Thermal efficiency improvement with super-charging and cooled exhaust gas recirculation in semi-premixed diesel combustion with a twin peak shaped heat release

Kazuki Inaba, Yuto Ojima, Yosuke Masuko, Yoshimitsu Kobashi, Gen Shibata, Hideyuki Ogawa

Research output: Contribution to journalArticlepeer-review

9 Citations (Scopus)

Abstract

Thermal efficiency–related parameters in semi-premixed diesel combustion with a twin peak shaped heat release were experimentally investigated in a 0.55-L single-cylinder diesel engine. Here, the first heat release peak is realized with the premixed combustion at top dead center after the end of the first fuel injection with a sufficient ignition delay. The fuel injection quantity for the first combustion was maximized in a range to limit the rate of pressure rise below 0.6 MPa/°CA at 0.4 MPa IMEP, 0.8 MPa/°CA at 0.8 MPa IMEP, and 1.0 MPa/°CA at 1.3 MPa IMEP to ensure the large degree of constant volume heat release and to suppress smoke emissions. The second heat release peak is formed from the rate-controlled combustion with the second fuel injection immediately after the end of the first combustion. The influence of the intake oxygen concentration and the intake gas pressure on the thermal efficiency and the exhaust gas emissions was systematically examined at three load conditions (indicated mean effective pressure ≈0.4, 0.8, and 1.3 MPa). The results with two types of combustion chambers, a toroidal chamber expecting smaller cooling losses with weaker in-cylinder gas motion, and with a re-entrant chamber expecting better air utilization with stronger in-cylinder gas motion are compared. At the medium load, a significantly high indicated thermal efficiency exceeding 50% is established with a reduction in the intake oxygen concentration due to the smaller cooling loss. The indicated thermal efficiency improves with a decrease in the intake oxygen concentration as the reduction in the cooling loss is more significant than the increase in the exhaust loss. However, an excessive reduction in the intake oxygen concentration results in a deterioration in the indicated thermal efficiency due to a reduction in the combustion efficiency. At low load conditions, the indicated thermal efficiency is lower than at the medium load due to lower combustion efficiency and the improvement in the indicated thermal efficiency with reductions in the intake oxygen concentration is not significant as the combustion efficiency decreases with the decrease in the intake oxygen concentration. At the high load condition, the indicated thermal efficiency is lower due to a larger exhaust loss than at the low and medium load conditions and the indicated thermal efficiency decreases with the decrease in the intake oxygen concentration. With an increase in the intake gas pressure, the indicated thermal efficiency increases consistently mainly due to the reducing cooling loss. In comparison with the re-entrant combustion chamber, the indicated thermal efficiency with the toroidal combustion chamber is 1% higher due to a smaller cooling loss at the low load, almost comparable at the medium load and 1.2% lower at the high load due to the larger exhaust loss.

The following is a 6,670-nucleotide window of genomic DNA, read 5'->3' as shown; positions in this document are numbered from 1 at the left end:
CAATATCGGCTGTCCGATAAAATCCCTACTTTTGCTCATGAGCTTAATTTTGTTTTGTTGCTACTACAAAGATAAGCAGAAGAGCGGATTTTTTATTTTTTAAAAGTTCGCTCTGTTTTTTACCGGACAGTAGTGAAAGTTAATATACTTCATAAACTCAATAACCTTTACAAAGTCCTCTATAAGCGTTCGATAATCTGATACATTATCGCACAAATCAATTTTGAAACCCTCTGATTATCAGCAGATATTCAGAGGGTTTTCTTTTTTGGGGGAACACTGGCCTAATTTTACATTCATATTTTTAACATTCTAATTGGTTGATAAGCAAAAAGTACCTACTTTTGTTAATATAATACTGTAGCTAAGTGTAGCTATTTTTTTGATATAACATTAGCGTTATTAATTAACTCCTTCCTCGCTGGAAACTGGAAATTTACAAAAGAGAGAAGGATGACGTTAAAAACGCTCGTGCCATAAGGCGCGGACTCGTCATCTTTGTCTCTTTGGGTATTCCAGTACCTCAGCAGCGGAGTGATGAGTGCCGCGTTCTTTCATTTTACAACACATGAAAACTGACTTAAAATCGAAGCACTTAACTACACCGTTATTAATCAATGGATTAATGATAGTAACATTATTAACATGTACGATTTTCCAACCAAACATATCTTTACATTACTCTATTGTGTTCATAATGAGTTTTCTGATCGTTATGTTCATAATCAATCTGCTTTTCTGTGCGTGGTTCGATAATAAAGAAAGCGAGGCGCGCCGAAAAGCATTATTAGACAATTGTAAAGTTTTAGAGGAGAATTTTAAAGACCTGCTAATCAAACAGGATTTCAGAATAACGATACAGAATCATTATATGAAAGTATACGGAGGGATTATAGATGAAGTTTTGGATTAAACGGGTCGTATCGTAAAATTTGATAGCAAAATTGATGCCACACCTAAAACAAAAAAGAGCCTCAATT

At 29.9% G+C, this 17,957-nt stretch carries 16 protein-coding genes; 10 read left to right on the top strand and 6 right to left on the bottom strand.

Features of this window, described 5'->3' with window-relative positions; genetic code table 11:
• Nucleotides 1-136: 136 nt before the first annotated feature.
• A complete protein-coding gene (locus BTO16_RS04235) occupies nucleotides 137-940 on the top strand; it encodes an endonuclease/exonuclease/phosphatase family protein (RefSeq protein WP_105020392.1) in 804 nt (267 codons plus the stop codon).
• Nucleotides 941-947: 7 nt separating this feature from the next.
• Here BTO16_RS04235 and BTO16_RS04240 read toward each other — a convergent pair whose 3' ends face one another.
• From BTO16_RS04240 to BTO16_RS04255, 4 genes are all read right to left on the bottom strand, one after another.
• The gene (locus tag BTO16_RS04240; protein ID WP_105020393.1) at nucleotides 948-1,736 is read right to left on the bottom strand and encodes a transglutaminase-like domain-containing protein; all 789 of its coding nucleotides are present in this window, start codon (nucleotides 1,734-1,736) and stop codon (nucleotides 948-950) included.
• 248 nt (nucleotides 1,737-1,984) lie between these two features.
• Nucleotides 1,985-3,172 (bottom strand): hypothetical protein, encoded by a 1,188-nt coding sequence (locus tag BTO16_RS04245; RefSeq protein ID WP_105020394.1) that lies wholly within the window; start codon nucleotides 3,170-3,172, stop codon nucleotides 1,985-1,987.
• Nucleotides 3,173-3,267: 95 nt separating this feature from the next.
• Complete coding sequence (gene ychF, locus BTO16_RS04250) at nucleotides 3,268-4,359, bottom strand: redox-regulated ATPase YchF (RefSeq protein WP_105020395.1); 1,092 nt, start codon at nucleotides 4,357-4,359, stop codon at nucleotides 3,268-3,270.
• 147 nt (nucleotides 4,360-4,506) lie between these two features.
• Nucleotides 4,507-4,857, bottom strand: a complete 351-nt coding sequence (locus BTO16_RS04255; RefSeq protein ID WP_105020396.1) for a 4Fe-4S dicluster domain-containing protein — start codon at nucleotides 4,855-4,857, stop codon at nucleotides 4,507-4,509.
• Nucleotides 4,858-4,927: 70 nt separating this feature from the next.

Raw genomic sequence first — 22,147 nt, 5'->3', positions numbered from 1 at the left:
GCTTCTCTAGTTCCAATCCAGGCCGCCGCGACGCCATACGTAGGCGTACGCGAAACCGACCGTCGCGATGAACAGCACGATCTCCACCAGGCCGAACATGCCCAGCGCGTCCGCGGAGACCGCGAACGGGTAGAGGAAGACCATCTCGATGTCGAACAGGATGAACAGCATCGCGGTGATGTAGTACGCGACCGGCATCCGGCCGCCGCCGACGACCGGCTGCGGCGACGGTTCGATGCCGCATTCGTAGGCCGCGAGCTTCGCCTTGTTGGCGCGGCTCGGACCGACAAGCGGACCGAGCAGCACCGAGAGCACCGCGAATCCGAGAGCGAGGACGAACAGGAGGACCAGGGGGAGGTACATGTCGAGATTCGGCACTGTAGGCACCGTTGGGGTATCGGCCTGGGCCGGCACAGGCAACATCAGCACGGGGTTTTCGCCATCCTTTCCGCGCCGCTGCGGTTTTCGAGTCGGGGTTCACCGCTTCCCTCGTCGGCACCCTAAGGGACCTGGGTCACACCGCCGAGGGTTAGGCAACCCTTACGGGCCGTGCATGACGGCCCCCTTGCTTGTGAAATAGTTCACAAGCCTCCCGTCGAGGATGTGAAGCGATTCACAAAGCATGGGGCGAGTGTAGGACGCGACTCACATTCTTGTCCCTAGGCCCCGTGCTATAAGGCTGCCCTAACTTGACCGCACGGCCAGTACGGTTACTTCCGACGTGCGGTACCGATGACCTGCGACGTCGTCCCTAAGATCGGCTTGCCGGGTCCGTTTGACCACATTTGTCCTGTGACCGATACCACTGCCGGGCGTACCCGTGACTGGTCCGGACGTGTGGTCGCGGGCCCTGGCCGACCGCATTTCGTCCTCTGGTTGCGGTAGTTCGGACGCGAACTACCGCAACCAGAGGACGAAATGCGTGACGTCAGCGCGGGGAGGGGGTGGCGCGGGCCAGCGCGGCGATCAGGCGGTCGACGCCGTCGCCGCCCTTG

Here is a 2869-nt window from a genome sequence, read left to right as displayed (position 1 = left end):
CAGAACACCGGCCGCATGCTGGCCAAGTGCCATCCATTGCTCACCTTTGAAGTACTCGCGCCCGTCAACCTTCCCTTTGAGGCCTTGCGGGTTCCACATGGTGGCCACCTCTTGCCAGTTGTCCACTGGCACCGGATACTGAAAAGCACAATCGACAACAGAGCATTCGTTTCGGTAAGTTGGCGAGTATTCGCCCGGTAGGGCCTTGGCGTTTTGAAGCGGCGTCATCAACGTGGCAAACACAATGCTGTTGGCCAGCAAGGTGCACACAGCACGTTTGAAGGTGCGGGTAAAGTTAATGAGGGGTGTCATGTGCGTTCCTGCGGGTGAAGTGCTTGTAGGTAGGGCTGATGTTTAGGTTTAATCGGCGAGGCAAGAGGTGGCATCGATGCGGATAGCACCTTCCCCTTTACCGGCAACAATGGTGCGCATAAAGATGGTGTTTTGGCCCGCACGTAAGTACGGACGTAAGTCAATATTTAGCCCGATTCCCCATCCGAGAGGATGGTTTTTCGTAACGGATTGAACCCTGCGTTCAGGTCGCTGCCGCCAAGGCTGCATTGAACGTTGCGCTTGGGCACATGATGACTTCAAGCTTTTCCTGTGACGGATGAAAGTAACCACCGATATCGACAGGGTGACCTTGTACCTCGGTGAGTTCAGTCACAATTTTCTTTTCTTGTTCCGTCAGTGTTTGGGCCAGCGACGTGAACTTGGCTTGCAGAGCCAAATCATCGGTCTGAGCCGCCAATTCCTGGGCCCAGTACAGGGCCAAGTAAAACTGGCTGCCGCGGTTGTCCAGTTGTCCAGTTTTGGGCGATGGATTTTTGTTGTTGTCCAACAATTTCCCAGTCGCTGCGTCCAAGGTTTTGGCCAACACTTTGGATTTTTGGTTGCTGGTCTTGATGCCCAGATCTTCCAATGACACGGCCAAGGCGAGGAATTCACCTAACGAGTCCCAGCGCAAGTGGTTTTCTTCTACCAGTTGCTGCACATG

Original languageEnglish
Pages (from-to)80-91
Number of pages12
JournalInternational Journal of Engine Research
Volume20
Issue number1
DOIs
Publication statusPublished - Jan 1 2019
Externally publishedYes

Keywords

  • combustion chamber
  • Diesel engine
  • emissions
  • energy balance
  • exhaust gas recirculation
  • premixed diesel combustion
  • super-charging
  • thermal efficiency

ASJC Scopus subject areas

  • Automotive Engineering
  • Aerospace Engineering
  • Ocean Engineering
  • Mechanical Engineering

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